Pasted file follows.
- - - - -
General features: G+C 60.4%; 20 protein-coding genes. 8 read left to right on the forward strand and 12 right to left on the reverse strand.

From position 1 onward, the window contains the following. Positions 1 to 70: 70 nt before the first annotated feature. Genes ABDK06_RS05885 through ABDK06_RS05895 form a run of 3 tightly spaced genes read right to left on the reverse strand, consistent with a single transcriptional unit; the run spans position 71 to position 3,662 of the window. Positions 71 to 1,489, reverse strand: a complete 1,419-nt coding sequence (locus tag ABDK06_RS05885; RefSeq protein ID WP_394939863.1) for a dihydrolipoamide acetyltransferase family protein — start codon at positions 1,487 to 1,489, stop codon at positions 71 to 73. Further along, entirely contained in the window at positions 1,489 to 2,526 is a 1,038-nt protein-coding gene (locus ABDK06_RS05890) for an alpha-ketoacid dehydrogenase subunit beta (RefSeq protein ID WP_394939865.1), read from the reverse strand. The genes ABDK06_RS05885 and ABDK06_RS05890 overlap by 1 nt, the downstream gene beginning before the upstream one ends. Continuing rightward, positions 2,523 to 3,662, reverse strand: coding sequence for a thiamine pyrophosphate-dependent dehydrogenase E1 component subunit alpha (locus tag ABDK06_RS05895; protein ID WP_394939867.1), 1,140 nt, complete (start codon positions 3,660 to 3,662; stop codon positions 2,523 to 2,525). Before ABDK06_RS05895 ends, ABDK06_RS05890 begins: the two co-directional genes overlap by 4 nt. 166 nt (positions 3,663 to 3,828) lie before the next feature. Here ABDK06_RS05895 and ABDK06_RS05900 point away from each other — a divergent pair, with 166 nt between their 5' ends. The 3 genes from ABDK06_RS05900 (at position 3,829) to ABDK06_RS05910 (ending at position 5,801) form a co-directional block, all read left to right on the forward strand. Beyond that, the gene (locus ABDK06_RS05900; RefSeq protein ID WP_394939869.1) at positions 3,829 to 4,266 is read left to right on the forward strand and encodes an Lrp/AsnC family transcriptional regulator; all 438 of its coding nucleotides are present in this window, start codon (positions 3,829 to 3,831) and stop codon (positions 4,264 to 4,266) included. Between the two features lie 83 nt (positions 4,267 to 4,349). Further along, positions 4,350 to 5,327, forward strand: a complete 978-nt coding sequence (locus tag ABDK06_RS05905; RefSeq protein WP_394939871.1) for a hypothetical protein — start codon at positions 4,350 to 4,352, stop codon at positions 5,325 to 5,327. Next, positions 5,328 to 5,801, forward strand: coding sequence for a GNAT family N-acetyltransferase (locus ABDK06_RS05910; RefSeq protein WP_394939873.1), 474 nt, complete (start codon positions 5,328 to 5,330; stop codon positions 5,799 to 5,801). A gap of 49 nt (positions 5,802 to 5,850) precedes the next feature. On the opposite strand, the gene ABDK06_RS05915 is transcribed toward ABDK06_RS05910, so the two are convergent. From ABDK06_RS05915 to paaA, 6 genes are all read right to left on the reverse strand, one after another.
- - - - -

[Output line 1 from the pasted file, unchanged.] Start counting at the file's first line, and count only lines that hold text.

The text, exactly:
General features: G+C 60.4%; 20 protein-coding genes. 8 read left to right on the forward strand and 12 right to left on the reverse strand.